Trump ramps up Arctic drilling leases where an oil spill would be impossible to contain or clean up

 

The Trump administration has launched an all-out assault on the Arctic. At least a half-dozen dangerous oil drilling projects are quickly moving forward, threatening pristine habitats with oil spills and undermining global efforts to address climate change.

Last week’s announcement of fossil fuel lease-sales in the Arctic National Wildlife Refuge made big news, for good reason. Industrializing the wild coastal plain in northern Alaska, a move authorized by a sneaky rider in the GOP tax cut bill, has long been strongly opposed by most Americans

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Yet, drilling into the refuge is just the tip of the iceberg. Trump is aggressively pushing Arctic drilling projects on water and land, selling off vast tracts of public lands and oceans, and rolling back drilling safety regulations meant to prevent catastrophic oil spills.

 

In December, Trump administration officials offered almost the entire National Petroleum Reserve-Alaska, adjacent to the refuge, to the oil industry. It’s the first step toward drilling into a pristine wilderness that’s home to the world’s largest caribou herds and flocks of migratory birds. 

Trump is aggressively courting the oil industry to launch offshore drilling projects in treacherous federal waters north of Alaska, where a major oil spill would be impossible to contain or clean up.

The Trump administration last month solicited industry interest in the Beaufort Sea fossil fuel leases it wants to offer in 2019. This hasty move to open up the Arctic comes even before the administration completes its five-year offshore leasing plan. That draft plan to up almost all U.S. oceans to dangerous drilling was released in January, widely criticized as reckless and unrealistic, and is now undergoing environmental review.   

In November, the administration gave the Italian company Eni permission to extend its Spy Island offshore drilling operations in the Beaufort Sea into federal waters using risky extended-reach drilling technologies. 

Despite Trump’s protectionist trade rhetoric, that’s not the only foreign entity that he’s inviting into the Arctic. Last month, an official delegation from China did a site visit to northern Alaska, where Trump is supporting a proposed liquid natural gas pipeline and export terminal he agreed to during his visit to China in November.  

Also last fall, the Trump administration held public hearings on Hilcorp Alaska’s Liberty project, which would be the first major offshore drilling project entirely in federal Arctic waters. Alaska oil industry regulators have repeatedly fined the company for safety violations in recent years. They noted that “disregard for regulatory compliance is endemic to Hilcorp's approach to its Alaska operations.”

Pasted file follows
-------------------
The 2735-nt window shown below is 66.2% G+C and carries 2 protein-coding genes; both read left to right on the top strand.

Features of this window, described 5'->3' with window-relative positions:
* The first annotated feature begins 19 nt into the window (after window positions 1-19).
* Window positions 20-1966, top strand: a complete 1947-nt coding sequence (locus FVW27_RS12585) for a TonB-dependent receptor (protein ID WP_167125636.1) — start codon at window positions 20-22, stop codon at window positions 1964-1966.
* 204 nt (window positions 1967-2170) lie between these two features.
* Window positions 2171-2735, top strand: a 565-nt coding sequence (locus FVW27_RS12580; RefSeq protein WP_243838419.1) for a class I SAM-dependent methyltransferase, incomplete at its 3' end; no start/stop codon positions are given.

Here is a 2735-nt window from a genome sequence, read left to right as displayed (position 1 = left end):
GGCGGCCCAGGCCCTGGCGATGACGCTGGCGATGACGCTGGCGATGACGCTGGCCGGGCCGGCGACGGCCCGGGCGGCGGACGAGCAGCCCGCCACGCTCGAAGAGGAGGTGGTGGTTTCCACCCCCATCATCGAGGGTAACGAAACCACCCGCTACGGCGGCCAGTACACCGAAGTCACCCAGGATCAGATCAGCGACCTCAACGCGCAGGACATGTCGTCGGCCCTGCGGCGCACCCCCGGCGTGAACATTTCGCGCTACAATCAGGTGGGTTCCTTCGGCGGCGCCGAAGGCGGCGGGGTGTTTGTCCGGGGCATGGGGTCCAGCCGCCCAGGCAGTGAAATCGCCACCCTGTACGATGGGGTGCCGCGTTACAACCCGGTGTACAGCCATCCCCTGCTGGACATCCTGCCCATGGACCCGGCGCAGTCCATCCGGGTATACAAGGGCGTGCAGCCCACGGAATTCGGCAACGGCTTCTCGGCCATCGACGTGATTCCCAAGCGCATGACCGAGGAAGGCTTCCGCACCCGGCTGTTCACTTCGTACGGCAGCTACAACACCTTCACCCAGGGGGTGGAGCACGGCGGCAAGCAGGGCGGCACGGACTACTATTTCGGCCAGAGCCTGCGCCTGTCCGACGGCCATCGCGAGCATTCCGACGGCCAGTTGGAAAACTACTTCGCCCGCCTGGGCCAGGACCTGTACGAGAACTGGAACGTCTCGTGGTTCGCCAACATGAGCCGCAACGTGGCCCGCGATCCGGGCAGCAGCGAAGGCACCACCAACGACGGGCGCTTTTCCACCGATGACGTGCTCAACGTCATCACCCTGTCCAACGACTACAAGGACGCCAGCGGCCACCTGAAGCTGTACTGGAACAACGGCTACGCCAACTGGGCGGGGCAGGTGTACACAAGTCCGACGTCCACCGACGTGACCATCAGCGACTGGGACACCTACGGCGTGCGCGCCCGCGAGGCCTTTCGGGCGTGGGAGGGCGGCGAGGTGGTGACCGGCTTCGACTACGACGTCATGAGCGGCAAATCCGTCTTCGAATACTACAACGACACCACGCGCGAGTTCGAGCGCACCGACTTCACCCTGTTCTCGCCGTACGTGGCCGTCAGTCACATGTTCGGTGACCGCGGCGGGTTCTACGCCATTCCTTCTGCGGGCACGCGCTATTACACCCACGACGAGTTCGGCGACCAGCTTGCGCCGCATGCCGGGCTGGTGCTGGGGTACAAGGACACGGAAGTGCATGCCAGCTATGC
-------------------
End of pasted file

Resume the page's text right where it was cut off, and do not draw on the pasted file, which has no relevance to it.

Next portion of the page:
The potential for disaster with Arctic offshore drilling is huge. A major oil spill in these sensitive waters could easily send endangered species like polar bears and bowhead whales spiraling toward extinction. 

The already-extreme risks of Arctic offshore drilling are being increased by Trump administration efforts to repeal offshore drilling safety rules adopted after Deepwater Horizon and special rules designed specifically for dangerous, remote Arctic drilling. 

The bipartisan National Commission on BP Deepwater Horizon Oil Spill and Offshore Drilling that examined the disaster strongly criticized Trump’s efforts to roll back safety regulations, including those focused on protecting the Arctic.

“The Commission looked specifically at the hazards in Arctic operations, and recommended several steps to ensure that the science of the Arctic was better known, that native communities were fully consulted, and that better investment in spill containment and response was required,” co-chairs Bob Graham and William Reilly wrote to Interior Secretary Ryan Zinke last year.

The current roster of dangerous drilling projects is just the beginning. The Trump administration’s long-term offshore leasing plans would open up almost all federal waters around Alaska to offshore drilling starting next year.

Drilling and burning all of the recoverable oil and gas under those hazardous federal waters could release 14.5 billion tons of carbon dioxide equivalent into the atmosphere and oceans. That would make it impossible to reduce the climate chaos we’re inflicting on future generations. 

Arctic drilling is dangerous to Alaska and the rest of the world. We can’t let Trump succeed in his reckless Arctic ambitions. 

Miyoko Sakashita and an attorney and the director of the Center for Biological Diversity’s oceans program.